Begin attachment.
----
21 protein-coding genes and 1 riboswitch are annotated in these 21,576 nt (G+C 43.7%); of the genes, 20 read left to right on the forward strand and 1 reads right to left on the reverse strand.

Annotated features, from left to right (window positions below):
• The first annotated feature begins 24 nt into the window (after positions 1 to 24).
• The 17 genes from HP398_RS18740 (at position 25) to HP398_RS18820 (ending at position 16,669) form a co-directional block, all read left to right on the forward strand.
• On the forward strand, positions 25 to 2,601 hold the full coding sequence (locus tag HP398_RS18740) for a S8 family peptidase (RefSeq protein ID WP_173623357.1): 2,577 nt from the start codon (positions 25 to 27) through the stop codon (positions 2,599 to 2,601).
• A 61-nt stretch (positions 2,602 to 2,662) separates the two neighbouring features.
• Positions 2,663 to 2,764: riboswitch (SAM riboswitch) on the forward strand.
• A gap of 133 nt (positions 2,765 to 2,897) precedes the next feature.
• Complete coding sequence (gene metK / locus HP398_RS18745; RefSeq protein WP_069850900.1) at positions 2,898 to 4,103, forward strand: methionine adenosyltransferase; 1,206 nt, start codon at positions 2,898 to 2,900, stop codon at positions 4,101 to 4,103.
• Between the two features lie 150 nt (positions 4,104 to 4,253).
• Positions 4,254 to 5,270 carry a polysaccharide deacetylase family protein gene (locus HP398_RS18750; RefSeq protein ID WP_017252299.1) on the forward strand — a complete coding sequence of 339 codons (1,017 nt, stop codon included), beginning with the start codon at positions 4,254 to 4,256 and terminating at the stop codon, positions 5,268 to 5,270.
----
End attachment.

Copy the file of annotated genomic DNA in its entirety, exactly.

21 protein-coding genes and 1 riboswitch are annotated in these 21,576 nt (G+C 43.7%); of the genes, 20 read left to right on the forward strand and 1 reads right to left on the reverse strand.

Annotated features, from left to right (window positions below):
• The first annotated feature begins 24 nt into the window (after positions 1 to 24).
• The 17 genes from HP398_RS18740 (at position 25) to HP398_RS18820 (ending at position 16,669) form a co-directional block, all read left to right on the forward strand.
• On the forward strand, positions 25 to 2,601 hold the full coding sequence (locus tag HP398_RS18740) for a S8 family peptidase (RefSeq protein ID WP_173623357.1): 2,577 nt from the start codon (positions 25 to 27) through the stop codon (positions 2,599 to 2,601).
• A 61-nt stretch (positions 2,602 to 2,662) separates the two neighbouring features.
• Positions 2,663 to 2,764: riboswitch (SAM riboswitch) on the forward strand.
• A gap of 133 nt (positions 2,765 to 2,897) precedes the next feature.
• Complete coding sequence (gene metK / locus HP398_RS18745; RefSeq protein WP_069850900.1) at positions 2,898 to 4,103, forward strand: methionine adenosyltransferase; 1,206 nt, start codon at positions 2,898 to 2,900, stop codon at positions 4,101 to 4,103.
• Between the two features lie 150 nt (positions 4,104 to 4,253).
• Positions 4,254 to 5,270 carry a polysaccharide deacetylase family protein gene (locus HP398_RS18750; RefSeq protein ID WP_017252299.1) on the forward strand — a complete coding sequence of 339 codons (1,017 nt, stop codon included), beginning with the start codon at positions 4,254 to 4,256 and terminating at the stop codon, positions 5,268 to 5,270.